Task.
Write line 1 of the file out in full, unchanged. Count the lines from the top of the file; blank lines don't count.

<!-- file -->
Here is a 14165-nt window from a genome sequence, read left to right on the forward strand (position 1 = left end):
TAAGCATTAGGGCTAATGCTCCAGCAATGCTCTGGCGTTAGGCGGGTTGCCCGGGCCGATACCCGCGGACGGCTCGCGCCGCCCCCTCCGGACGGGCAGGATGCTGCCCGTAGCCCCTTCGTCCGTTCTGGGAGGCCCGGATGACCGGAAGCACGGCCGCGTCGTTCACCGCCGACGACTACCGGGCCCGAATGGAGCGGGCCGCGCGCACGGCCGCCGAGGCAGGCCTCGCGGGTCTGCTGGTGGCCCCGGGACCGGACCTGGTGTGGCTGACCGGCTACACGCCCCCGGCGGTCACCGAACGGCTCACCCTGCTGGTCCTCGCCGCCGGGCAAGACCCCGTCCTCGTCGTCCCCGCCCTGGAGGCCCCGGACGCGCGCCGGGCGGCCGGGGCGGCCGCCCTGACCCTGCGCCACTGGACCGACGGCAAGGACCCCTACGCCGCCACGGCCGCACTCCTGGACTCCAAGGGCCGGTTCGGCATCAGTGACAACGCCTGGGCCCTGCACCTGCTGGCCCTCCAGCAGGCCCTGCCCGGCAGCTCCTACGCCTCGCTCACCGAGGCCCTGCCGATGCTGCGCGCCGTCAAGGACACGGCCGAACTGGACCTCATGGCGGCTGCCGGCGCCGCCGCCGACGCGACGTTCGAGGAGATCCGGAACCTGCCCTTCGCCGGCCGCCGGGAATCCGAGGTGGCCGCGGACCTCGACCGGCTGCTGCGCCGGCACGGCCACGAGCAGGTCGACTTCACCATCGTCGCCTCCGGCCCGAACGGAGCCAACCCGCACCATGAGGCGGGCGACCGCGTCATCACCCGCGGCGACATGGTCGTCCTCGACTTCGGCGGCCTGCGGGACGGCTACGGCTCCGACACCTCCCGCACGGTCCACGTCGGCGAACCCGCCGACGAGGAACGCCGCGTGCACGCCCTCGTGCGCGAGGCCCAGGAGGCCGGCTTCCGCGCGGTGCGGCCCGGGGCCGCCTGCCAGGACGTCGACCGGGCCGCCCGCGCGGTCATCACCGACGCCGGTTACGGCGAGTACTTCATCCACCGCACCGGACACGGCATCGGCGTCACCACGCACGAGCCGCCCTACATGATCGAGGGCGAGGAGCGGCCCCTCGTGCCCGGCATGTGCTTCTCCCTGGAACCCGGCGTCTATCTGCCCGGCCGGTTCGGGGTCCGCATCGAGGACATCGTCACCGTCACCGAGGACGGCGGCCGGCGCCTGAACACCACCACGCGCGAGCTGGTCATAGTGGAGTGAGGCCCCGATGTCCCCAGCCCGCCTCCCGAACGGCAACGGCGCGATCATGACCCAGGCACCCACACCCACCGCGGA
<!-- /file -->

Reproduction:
Here is a 14165-nt window from a genome sequence, read left to right on the forward strand (position 1 = left end):